Jaylen Brown's crucial flub in Game 4 was actually officiating error

BOSTON -- The NBA’s two-minute report on Boston’s Game 4 loss at Milwaukee revealed a trio of incorrect non-calls in the closing moments of play, two of which went against the Celtics in their 104-102 loss. 

With Boston ahead 100-99 with less than a minute to play, Jaylen Brown lost the ball on a driving lay-up attempt. 

No call was made on the play, one that Brown thought he was fouled on. 

The two-minute report confirmed “that (Khris) Middleton makes contact to Brown's arm that affects his driving shot attempt.”

Had the call been made, Brown would have gone to the free throw line with 43.5 seconds to play with the Celtics already ahead by one point. 

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But on the ensuing Milwaukee possession following the non-call, Malcolm Brogdon drained a 3-pointer that put the Bucks ahead 102-100.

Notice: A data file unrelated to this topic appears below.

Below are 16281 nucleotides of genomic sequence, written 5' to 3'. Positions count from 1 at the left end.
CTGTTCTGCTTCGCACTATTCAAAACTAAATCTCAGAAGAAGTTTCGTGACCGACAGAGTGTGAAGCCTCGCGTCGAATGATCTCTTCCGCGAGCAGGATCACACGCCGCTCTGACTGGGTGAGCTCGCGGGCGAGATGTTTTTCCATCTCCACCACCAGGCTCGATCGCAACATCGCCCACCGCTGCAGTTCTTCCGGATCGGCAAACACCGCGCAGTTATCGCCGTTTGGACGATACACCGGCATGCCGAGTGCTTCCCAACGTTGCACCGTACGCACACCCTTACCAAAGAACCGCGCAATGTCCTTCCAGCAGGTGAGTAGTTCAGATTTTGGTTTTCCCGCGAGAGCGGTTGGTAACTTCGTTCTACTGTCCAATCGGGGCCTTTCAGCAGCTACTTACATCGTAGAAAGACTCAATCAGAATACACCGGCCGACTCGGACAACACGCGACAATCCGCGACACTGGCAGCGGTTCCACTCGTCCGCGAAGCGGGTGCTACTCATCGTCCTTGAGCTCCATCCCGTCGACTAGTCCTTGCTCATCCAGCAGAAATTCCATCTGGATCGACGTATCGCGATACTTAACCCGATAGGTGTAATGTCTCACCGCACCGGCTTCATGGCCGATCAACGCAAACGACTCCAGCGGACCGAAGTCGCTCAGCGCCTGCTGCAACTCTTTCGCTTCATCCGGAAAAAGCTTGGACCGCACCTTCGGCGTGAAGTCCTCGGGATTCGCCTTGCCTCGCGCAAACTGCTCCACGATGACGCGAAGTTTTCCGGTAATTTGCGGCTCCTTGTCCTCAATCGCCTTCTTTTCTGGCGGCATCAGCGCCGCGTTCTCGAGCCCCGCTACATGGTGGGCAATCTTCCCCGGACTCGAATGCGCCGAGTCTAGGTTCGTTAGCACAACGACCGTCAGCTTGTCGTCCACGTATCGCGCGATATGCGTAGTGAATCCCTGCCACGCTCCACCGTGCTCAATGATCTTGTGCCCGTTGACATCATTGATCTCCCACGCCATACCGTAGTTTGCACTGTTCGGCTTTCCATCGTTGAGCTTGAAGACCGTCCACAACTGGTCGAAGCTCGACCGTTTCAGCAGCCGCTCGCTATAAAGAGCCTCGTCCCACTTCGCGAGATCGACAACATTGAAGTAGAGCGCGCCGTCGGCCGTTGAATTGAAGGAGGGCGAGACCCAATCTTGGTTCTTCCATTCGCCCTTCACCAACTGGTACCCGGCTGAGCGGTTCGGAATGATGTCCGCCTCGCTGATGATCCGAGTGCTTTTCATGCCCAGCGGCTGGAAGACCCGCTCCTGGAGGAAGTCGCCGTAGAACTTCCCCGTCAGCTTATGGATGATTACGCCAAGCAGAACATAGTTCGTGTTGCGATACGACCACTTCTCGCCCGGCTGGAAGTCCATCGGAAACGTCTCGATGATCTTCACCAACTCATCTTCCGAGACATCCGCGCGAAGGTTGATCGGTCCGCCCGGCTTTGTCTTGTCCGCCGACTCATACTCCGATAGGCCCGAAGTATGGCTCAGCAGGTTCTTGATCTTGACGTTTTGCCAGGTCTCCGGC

With 47.9 seconds to play, the two-minute report also indicated that an offensive foul should have been called against Milwaukee’s Giannis Antetokounmpo. The two-minute report indicated that, “Antetokounmpo extends his arm and wards off (Semi) Ojeleye's arm, affecting his ability to contest the shot attempt.”

And with 1:14 to play, Antetokounmpo was fouled by Jayson Tatum although no call was made. On the play, the two-minute report says that, “Tatum clamps Antetokounmpo's arm and pushes him, affecting his (freedom of movement) and ability to receive the pass.

On the ensuing possession following the non-call, Tatum hit a jumper that put the Celtics ahead 100-99 with 52.4 seconds to play. 

Celtics coach Brad Stevens has been asked about officiating quite a bit in the last few days. And his response in each instance remains relatively the same.

"I'm not going to ever say anything bad about referees because they have a really tough job," Stevens said.